CsCl phage preps - Center for Phage Technology

Protocol: Purifying phage by CsCl gradient ultracentrifugation
Materials required:
• Large volume (e.g., 4 liter) culture flasks and an appropriate incubator
• Visible-light spectrophotometer
• DNase I and RNase A, powder or stock solutions
• Polyethylene glycol 8000, NaCl, chloroform (for optional PEG precipitation)
• Large high-speed centrifuge with large capacity (e.g. GSA, GS-3 or JA10) and
small-capacity (e.g., SS-34) rotors, centrifuge bottles and tubes
• Gelatin-free SM buffer (100 mM NaCl, 25 mM Tris-HCl pH 7.5, 8 mM MgSO4)
• CsCl
• Ultracentrifuge, rotor and appropriate disposable tubes (tubes should be clear
and able to be punctured by a standard 20 ga. needle)
• 10 cc syringes, 18 – 20 ga. needles
• Dialysis cassettes or tubing, 3 kDa – 50 kDa NWCO cutoff
Lysate preparation
1) Use 1-2 liters of phage liquid culture, phage titer should be at least 1 x 109
PFU/ml for best results. Having too few phage will make the band in the CsCl
gradient difficult to find. In a 70.1 Ti quickseal tube, about 5 x 1010 PFU are
required to see a band.
a. Lysate propagation for virulent phage varies from phage to phage and
host to host. A basic starting protocol is to subculture your host into 1 or
2 liters of fresh broth medium (starting OD550 should be about 0.05) and
incubate until the culture reaches and OD550 equal to about 5 to 10% of
the host’s stationary phase OD550 (e.g., if a saturated culture of your host
has an OD550 of ~5, wait until the culture reaches and OD550 of about
~0.25). At this point, inoculate the culture with your phage so that the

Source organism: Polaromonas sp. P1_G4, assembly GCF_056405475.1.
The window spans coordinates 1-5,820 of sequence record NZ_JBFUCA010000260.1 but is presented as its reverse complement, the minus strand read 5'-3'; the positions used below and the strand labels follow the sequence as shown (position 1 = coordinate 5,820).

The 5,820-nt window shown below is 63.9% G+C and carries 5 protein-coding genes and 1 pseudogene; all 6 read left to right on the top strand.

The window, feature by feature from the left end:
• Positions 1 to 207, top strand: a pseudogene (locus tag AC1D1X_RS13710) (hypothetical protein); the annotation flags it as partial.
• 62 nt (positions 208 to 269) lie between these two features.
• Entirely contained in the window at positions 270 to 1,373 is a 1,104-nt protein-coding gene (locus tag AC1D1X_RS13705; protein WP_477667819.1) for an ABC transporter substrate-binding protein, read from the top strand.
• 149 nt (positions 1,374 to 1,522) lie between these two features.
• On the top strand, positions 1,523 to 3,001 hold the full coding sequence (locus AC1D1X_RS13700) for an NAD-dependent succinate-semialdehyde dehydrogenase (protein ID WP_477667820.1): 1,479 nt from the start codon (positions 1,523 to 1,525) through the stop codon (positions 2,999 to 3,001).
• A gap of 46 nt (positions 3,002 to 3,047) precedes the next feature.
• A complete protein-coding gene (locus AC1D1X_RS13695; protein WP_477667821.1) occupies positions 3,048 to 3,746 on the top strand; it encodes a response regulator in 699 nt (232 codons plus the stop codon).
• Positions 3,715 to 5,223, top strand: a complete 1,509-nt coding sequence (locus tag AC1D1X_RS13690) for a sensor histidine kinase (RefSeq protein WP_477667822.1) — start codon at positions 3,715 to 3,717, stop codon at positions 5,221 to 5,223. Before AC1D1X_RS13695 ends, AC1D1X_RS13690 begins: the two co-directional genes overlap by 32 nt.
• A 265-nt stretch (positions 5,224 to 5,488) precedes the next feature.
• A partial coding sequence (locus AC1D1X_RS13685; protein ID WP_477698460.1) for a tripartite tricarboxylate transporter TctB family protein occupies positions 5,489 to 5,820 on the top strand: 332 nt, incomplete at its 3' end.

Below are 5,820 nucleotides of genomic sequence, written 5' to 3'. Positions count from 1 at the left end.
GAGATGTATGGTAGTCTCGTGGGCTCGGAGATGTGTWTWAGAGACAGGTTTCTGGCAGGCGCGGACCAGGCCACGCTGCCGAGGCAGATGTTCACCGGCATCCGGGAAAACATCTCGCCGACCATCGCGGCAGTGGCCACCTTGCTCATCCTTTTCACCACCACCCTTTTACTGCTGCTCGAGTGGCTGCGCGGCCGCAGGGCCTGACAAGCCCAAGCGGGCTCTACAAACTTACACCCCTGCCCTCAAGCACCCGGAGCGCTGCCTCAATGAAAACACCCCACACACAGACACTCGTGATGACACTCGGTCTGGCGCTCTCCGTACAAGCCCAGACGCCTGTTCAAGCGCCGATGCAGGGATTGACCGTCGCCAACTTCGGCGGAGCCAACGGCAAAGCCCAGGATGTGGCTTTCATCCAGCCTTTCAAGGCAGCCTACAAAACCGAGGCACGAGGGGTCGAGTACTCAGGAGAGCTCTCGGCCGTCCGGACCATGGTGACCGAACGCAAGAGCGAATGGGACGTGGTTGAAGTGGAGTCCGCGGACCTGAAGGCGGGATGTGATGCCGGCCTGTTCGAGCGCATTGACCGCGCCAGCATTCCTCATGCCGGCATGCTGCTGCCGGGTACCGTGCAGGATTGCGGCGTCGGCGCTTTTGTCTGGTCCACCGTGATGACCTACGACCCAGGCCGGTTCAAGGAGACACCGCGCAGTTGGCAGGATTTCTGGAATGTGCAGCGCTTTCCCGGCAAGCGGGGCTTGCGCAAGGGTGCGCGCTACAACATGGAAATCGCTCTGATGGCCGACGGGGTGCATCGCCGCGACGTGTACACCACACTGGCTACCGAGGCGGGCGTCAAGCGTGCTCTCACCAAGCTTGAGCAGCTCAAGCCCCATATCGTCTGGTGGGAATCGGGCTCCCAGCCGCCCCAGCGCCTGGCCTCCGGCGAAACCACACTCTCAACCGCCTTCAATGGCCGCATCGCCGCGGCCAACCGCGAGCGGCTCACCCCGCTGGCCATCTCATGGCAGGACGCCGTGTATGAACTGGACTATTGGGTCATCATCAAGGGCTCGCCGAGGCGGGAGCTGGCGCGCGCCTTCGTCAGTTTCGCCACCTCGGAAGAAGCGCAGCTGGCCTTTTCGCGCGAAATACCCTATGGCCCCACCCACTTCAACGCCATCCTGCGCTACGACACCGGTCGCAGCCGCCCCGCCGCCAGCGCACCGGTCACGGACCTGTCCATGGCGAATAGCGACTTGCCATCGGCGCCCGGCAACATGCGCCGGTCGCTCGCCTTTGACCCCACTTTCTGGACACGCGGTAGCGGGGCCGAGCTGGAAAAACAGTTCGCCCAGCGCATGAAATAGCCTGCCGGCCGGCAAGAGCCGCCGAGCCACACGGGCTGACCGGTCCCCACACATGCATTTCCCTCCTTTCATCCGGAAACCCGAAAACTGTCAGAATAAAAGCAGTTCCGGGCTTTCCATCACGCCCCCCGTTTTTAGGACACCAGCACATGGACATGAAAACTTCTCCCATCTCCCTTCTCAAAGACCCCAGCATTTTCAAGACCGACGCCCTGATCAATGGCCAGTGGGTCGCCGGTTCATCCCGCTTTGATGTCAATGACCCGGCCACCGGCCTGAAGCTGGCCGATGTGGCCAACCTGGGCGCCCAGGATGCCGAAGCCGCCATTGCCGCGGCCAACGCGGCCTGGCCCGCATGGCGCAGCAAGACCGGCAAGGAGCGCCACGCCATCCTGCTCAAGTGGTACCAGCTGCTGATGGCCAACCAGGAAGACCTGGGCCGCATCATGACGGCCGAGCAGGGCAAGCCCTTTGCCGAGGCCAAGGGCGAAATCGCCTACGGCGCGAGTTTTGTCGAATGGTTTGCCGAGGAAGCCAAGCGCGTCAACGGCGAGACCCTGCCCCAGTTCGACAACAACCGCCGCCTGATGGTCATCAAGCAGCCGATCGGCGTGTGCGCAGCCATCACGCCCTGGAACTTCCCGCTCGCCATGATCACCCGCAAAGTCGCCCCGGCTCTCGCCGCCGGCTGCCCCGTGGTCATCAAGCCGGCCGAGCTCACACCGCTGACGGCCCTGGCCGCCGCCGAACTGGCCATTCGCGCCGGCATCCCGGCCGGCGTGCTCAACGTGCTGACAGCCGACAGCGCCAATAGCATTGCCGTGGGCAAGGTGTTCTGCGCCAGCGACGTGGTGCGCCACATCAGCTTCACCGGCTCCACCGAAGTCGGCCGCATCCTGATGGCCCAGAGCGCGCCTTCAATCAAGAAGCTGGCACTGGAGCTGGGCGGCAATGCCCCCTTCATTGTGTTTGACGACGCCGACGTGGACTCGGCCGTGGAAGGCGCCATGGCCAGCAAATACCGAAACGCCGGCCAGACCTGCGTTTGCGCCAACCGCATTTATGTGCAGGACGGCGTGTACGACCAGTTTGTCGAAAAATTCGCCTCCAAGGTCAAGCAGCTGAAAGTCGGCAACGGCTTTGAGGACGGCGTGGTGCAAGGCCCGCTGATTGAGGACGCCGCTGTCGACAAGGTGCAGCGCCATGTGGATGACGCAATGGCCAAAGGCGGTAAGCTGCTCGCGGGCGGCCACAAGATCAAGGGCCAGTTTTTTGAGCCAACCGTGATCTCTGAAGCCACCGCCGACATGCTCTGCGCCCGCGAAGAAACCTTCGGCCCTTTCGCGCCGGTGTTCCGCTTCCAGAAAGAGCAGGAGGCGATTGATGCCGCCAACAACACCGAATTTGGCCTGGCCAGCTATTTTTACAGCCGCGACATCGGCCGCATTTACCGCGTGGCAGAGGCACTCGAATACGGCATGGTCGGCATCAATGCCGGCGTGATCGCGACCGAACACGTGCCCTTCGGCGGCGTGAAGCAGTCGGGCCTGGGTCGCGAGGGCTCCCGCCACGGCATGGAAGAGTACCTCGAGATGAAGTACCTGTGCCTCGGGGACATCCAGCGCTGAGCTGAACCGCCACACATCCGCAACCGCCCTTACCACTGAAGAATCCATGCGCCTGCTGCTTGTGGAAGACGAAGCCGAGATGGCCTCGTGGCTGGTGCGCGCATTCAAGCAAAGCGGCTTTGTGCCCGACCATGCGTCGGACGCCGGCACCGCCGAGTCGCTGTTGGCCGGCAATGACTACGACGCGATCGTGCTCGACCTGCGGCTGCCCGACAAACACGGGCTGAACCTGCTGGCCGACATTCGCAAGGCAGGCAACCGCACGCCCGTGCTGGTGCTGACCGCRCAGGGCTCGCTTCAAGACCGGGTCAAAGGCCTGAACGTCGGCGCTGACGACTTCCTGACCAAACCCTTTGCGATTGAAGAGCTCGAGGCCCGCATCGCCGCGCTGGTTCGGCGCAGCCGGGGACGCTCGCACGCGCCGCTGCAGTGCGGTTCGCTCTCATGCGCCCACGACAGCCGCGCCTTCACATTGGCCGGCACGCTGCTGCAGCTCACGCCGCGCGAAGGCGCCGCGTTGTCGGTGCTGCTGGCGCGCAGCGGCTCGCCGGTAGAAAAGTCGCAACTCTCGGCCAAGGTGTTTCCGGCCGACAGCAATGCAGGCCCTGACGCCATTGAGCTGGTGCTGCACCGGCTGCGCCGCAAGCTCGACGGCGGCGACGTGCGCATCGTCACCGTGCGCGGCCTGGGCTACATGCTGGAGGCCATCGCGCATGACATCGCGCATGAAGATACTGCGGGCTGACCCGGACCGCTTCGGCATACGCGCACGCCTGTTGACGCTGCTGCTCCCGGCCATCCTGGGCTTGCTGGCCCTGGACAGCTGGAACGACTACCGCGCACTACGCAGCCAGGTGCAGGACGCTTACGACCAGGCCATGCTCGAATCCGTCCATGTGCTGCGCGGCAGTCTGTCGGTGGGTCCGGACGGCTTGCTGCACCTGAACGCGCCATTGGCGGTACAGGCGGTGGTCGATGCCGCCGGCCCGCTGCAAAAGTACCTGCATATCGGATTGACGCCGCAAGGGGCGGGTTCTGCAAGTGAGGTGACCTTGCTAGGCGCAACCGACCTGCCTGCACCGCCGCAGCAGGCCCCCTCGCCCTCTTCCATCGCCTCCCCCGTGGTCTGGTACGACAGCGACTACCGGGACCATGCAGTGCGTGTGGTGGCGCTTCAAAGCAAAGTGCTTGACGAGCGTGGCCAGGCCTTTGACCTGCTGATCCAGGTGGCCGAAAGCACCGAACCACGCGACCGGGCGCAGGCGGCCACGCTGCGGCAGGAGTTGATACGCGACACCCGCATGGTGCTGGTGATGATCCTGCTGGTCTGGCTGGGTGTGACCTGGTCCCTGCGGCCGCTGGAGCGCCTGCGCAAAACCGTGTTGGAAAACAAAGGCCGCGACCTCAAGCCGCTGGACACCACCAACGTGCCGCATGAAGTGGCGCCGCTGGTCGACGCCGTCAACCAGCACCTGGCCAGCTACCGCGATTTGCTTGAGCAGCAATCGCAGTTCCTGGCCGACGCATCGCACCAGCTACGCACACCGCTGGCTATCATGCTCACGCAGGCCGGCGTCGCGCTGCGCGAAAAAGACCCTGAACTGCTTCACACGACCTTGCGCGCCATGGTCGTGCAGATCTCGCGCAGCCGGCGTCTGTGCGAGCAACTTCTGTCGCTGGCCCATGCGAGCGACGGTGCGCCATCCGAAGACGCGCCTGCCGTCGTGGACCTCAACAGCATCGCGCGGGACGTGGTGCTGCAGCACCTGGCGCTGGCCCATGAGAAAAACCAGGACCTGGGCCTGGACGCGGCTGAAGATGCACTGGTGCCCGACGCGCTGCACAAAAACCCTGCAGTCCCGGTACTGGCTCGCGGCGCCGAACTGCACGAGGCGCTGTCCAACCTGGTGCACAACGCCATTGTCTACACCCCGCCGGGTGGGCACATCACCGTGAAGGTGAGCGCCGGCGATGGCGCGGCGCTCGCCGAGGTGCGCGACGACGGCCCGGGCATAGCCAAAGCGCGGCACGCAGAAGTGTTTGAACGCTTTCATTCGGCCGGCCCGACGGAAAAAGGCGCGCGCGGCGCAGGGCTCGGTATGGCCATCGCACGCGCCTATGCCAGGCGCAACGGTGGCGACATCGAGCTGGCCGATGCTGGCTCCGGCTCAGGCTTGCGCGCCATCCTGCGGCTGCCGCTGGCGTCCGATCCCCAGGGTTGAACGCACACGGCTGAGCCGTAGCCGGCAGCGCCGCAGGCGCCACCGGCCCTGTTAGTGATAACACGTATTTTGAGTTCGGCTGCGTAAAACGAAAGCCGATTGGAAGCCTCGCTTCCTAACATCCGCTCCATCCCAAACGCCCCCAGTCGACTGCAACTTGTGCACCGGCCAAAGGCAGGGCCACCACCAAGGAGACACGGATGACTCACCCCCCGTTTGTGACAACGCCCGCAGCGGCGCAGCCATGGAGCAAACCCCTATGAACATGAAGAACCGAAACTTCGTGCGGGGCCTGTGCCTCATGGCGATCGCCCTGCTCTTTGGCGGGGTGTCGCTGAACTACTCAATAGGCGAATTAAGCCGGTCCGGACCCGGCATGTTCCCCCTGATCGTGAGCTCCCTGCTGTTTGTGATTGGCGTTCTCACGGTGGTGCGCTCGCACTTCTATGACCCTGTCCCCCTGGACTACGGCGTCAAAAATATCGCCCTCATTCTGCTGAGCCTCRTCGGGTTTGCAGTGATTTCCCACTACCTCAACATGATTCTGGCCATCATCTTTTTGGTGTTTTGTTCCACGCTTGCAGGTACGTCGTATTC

final MOI is about 0.025, and monitor the culture growth at OD550. Ideally,
you should see the OD of the culture grow, plateau and then drop off.
When the culture OD stops dropping (it will probably not clear
completely), move on to the next step and harvest the lysate. If the lysate
titer is too low, you can try changing the point at which you inoculate the
culture, or changing the amount of phage you add.
2) Centrifuge the liquid culture at 12,000 x g, 15 min, 4 ºC.
3) Carefully decant the supernatant into a clean Erlenmeyer flask. The supernatant
should be optically clear (OD550 of about 0.05 or less); centrifuge again if it is not.
Filtration of the supernatant to remove cell debris (0.45 µm) is a good idea if
practical, although this is not strictly required.
4) Add DNase I and RNase A to the cleared lysate to a final concentration of 1
µg/ml each. Stir or gently shake the lysate at RT for 1-2 hr. Lysates usually can
be stored for up to 48 hrs at 4 ºC.
Center for Phage Technology
Texas A&M University, College Station, TX 77843